Net zero

Zosia Brown, PhD, is Nexii’s Vice President, Sustainability. Her notable past roles include Head of Sustainability at Woodland Park Zoo in WA, and Associate with BuroHappold.Zosia Brown

Zosia’s PhD in Resource Management Environmental Studies focused on green building performance and post-occupancy evaluation. She brings over 15 years’ experience in driving sustainable change and environmental policy in organizations across North America and Europe to Nexii. Zosia’s deep and consistent focus on product performance, carbon impact of operations, zero waste and climate resilience are at the heart of Nexii’s operations. Together with teams from across the company, Zosia leads Nexii’s environment, social and governance (ESG) strategy underpinning our mission to build a vibrant future for people and planet.


To avoid the devastating effects of climate change, an increasing number of corporations and countries worldwide have pledged to decrease emissions and move toward net zero carbon targets. In 2019, net zero pledges covered just 16% of the global economy; by 2021, nearly 70% had committed to a net zero by 2050 pledge. Almost half of the world’s largest 2000 companies now have some kind of climate target in place and over a third have made net zero commitments.

Pledges and commitments need substance to move the dial on climate pollution and avoid greenwashing. Net zero commitments accompanied by substantial short-term and long-term emissions reduction targets, covering multiple sources of emissions, and backed by detailed plans will ensure organizations are on track to accelerate the transition to a low-carbon economy.

What is Net Zero?

From a planetary perspective, net zero greenhouse gas (GHG) emissions describe the scenario when the atmosphere is balanced, no longer building up greenhouse gases, in other words, the quantity of greenhouse gas emitted into the atmosphere equals the amount absorbed by natural sinks (oceans, forests, and agricultural soil).

Companies that target net zero commit to:

  1. peaking emissions – to curb emissions growth
  2. driving absolute emissions reductions and
  3. neutralizing all GHG emissions that they cannot reduce directly through investment in protecting and growing natural carbon sinks and/or carbon removal

These commitments should be achieved by a specific date that is in line with a 1.5°C world.

Science Based Targets

The Science Based Targets initiative (SBTi) has become the ‘gold standard’ of net zero commitments, where businesses track and measure emissions in line with climate science. By offering a robust framework for setting net zero targets, the SBTi ensures companies meet consistent standards in defining their pathway to achieving net zero goals, encompassing:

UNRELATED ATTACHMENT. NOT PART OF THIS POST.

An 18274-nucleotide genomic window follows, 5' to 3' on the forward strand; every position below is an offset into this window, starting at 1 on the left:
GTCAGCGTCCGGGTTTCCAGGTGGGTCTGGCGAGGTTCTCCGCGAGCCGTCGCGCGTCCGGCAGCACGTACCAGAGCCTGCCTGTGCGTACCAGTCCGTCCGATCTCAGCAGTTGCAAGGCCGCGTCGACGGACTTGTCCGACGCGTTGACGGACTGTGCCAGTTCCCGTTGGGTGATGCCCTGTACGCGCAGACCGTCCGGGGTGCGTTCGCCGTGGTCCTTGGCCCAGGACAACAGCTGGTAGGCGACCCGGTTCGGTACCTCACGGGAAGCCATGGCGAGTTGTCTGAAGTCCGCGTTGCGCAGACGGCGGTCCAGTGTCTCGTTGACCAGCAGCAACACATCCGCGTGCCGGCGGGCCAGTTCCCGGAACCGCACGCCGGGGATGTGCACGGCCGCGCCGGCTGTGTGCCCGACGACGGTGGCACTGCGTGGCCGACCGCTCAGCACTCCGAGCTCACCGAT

Scope 1 – direct emissions from sources owned or controlled by a company

Scope 2 – indirect emissions associated with the purchase of electricity, heating or cooling

Scope 3 – indirect emissions that occur because of a company’s activities within the value chain, such as emissions from purchased goods and services, transportation of goods, business travel and commuting, leased assets and franchises, and waste disposal.

‘Scopes’ are categorizations or grouping of greenhouse gas emissions used for accounting purposes, as defined by the Greenhouse Gas Protocol. Of the three major Scopes, for many companies, Scope 3 represents the majority of their GHG emissions.

Near-term Science-based targets (SBTs) are interim emissions reductions (5 to 10 years) towards a long-term net zero goal. For all SBT participating companies, net zero targets must cover Scopes 1 and 2. Scope 3 requirements depend on the company size and fraction of total emissions represented by the value chain. For larger companies, near-term Scope 3 targets should typically cover 2/3rd of emissions, extending for long-term targets to 90% coverage (by 2050 at the latest). Strategies for Scope 3 target-setting can include a combination of:

Absolute targets: The company commits to reducing absolute GHG emissions from a base year

Intensity targets: The company commits to reducing GHG emissions per physical unit (e.g. of product, tons of material, etc.) or dollar of added value. 

Engagement targets: The company commits that a percentage of customers/suppliers will set their own SBTs covering organizational emissions

Tracking data for Scope 3 emissions is often one of the most challenging aspects of GHG accounting. It is a difficult Scope 3